Different Experiences for Two Men, Each With a Needle In His Eye
A needle in your eye is not a pleasant experience, trust me. But when your choice is to dry the hemorrhage inside that eye caused by wet macular degeneration to save what little vision you’ve got, there’s really not much to think about.
Every three months Lisa drives me to my eye doctor, who happens to be a specialist in treating wet macular degeneration. While I’m legally blind, I still can make out some shadows and fuzzy faces. I like to get this appointment out of the way early. First appointment is my preference. I don’t want to spend the entire day thinking about that needle waiting for me. I’d rather get it over with as soon as I can.
There’s another man who is on the same eye injection schedule I am. I’ve seen him for several years in the eye doctor’s office when my appointments are scheduled. We’re both there for the same thing. The only difference is he’s always alone, and I’m not.
I have a ride with Lisa. This man relies on public transportation for seniors. He arrives early and waits outside the office for his ride to pick him up for who knows how long. His vision is poor, so he walks slowly and off balance. No arm to steady him. No one to make sure his antibiotic eye drop prescription is filled. My appointments were like that when I lived alone and my wife, Sylvia, lived in an assisted care facility for those with Alzheimer’s. Only after I suffered my stroke in November 2011 and came to live with Bob and Lisa did I have someone to accompany me to my eye injection appointments.
It’s a lonely experience when you have a shot in your eye and you’re all by yourself. No one to help you remember what to tell the nurse about any changes in your medications. No one to ask the doctor whether the internal bleeding in your eye has spread or remained contained since your last visit. Little things like that may not seem like a big deal, but they are, especially if you’re 100 years old.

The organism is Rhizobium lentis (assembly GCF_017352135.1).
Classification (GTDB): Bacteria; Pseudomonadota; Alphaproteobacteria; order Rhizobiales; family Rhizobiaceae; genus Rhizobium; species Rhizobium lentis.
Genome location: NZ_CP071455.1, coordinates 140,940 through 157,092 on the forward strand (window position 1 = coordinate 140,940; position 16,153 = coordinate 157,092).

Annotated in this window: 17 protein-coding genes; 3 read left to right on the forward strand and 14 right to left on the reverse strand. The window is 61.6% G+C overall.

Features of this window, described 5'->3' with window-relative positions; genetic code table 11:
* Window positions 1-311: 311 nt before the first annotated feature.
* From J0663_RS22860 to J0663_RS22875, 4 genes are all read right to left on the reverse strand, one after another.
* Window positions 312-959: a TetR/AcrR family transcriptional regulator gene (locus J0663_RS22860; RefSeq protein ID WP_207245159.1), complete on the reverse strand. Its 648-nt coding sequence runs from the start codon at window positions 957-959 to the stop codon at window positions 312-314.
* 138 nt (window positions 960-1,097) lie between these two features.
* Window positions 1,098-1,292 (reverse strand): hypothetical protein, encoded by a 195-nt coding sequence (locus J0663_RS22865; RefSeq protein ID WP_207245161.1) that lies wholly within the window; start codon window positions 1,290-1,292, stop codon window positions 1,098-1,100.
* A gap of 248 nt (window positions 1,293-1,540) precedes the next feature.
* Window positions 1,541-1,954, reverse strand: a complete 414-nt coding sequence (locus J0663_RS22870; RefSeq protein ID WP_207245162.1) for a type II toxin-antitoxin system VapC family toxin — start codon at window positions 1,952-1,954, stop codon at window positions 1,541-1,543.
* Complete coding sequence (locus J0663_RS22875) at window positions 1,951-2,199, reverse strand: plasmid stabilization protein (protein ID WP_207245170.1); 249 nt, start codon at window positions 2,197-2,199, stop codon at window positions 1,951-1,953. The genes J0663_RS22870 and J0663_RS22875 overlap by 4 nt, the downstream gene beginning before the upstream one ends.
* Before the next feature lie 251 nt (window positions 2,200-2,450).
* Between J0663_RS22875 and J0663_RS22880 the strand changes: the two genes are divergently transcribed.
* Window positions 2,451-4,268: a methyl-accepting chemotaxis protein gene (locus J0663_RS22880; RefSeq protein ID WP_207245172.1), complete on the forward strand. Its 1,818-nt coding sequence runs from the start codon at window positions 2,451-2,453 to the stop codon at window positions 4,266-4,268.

I hear all this talk about the universal healthcare coverage law taking effect on New Year’s Day in 2014. I don’t know what that will mean exactly, given there’s all sorts of opinions about what will happen. All I know is the healthcare law doesn’t ensure you’ll have an advocate when you go to the doctor for anything, including an eye injection, unless you have a friend or family member willing to take the time to go with you.
Some people have to hire a healthcare advocate to accompany them to the doctor. It’s better than going alone. What’s even better is having someone knowledgeable drive you to your appointment and stay with you so you both know what’s going on. It’s such a relief.
Someday SOUL SHERPA will have a foundation, named after Lisa’s late father, Peter, that will help people like me get to their eye injection appointments with an advocate who won’t charge them. That’s a day I hope I live to see. That’s the day when Lisa’s biggest dream and aspiration will come true.
There are a lot of people and businesses in the healthcare field today using the word “Sherpa,” but I wonder if they know the full meaning of the word. Sherpas are guides, but they are also mindful of intent. A Sherpa working without the intention to do good with others in mind is not a true Sherpa. That includes putting your company’s profit ahead of the welfare of those you say you’re assisting like a Sherpa.
Lisa and I think a Sherpa without a soul really isn’t a Sherpa at all. It will be interesting to see how these other Sherpa-named healthcare advocacy companies will develop over the long run. It will also be interesting to see how SOUL SHERPA manages to grow by aiding all those it reasonably can on a sliding scale basis.
Prediction: Coming soon: The Peter A. Berry Soul Sherpa Foundation. Without help like this, universal healthcare coverage will be incomplete.